Heuristic England with a fascinating account of 'Le Délire de Négation', aka Cotard's syndrome. (It sounds like Judge Schreber might have suffered from this condition, in which sufferers often believe that they have no stomach and bowels.)
The Heuristic England post takes up one of the most interesting discussions at the recent symposium on The Weird, on the relation of negativity, the horrible and horror to the Weird. My position remains that there is no necessary relation between the Weird and Horror, which is not, evidently, to say that the Weird cannot be horrible, only that it need not be. The Weirdness of 'The Door in the Wall' does not arise from the 'horrible' elements of the story - Wallace's death and derangement - but from the 'out of placeness' of the garden in quotidian London, the incommensurability of the different worlds that Wallace travels between. I think it's quite possible to imagine a different version of 'The Door in the Wall', one in which Wallace's vision of the numinous was vindicated, without the tale losing its Weird charge.
It strikes me that is it is not horror but fascination - albeit a fascination usually mixed with a certain trepidation, if not repulsion - that is integral to the Weird. I would argue, further, that if this element of fascination were entirely absent from a story, and if the story were merely horrible, it would no longer be Weird.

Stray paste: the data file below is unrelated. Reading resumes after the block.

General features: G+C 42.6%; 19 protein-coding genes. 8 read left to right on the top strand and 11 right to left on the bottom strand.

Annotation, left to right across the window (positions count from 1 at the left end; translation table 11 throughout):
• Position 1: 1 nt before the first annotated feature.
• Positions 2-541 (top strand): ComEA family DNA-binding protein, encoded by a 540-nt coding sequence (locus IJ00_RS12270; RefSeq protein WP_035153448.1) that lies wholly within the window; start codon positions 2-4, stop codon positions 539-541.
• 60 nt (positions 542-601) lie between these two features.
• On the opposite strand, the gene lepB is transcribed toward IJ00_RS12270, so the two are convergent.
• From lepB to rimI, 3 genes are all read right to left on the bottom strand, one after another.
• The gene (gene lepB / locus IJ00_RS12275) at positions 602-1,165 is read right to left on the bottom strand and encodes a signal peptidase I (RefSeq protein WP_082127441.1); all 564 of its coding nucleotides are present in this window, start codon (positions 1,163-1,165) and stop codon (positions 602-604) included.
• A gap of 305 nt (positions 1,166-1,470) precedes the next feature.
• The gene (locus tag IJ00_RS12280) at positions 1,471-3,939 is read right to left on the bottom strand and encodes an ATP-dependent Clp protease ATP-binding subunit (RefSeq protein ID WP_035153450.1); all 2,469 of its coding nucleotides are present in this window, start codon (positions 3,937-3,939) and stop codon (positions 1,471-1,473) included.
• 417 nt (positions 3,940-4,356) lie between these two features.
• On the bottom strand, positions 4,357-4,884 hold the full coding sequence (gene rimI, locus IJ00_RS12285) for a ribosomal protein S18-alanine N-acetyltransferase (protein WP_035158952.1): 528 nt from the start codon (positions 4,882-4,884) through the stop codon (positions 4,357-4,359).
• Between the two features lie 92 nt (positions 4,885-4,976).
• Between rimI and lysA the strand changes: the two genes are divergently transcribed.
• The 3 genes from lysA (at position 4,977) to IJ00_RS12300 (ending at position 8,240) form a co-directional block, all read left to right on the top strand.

Fascination is the affect shared by Lovecraft's characters and his readers. Fear or terror are not shared in the same way. Lovecraft's characters are often terrified, but his readers seldom, if ever, are. It is fascination, above all else, that is the engine of fatality in Lovecraft's fictions, fascination that draws his bookish characters towards the dissolution, disintegration or degeneration that we, the readers, always foresee. This is the death drive not in the sense of an impulse towards homeostasis - as China rightly pointed out, and as Graham Harman's philosophy establishes, the Weird deprives us of the consoling idea of a final state of quiescence by showing that that there is no truly inanimate, that there is no end to the teeming (echoing Lacan, who according to Copjec, 'pictures the real as teeming with emptiness, as a swarming void'). The death drive in question is the drive which Zizek has so tirelessly described: an undeath drive that is not directed towards organic death but which persists in a state of zombie twitch immortality, indifferent to the end of the organism. That is why Ben is right to suggest that the rendezvous between Zizek and Lovecraft is a missed appointment. Yet for me this is not because Lovecraft is a pessimistic author, but because his writing fairly froths and foams with jouissance. 'Frothing', 'foaming', 'teeming', are themselves Lovecraftian words, of course, but they could apply equally well to the 'obscene jelly' of jouissance. This is not to make the absurd claim that there is no negativity in Lovecraft - the loathing and abomination are hardly concealed -, only that negativity does not have the last word. Lovecraft-the-symptom, in fact, is an exemplary demonstration of the advance that psychoanalysis makes over pessimsim. Freud remarks during Beyond the Pleasure Principle that 'we have unwittingly steered our course in the harbour of Schopenhauer's philosophy'. But what Freud establishes in Beyond the Pleasure Principle, surely, is that the enjoyment of what is supposedly negative, the taking of pleasure from what is ostensibly painful, wrecks any possibility of a total pessimism. An excessive preoccupation with objects that are 'officially' negative always indicates the work of jouissance - a mode of enjoyment which does not in any sense 'redeem' negativity: it sublimates it. That is to say, it transforms an ordinary object causing displeasure into a Thing which is both terrible and alluring, which can no longer be libidinally classified as either positive or negative. The Thing overwhelms, it cannot be contained, but it fascinates.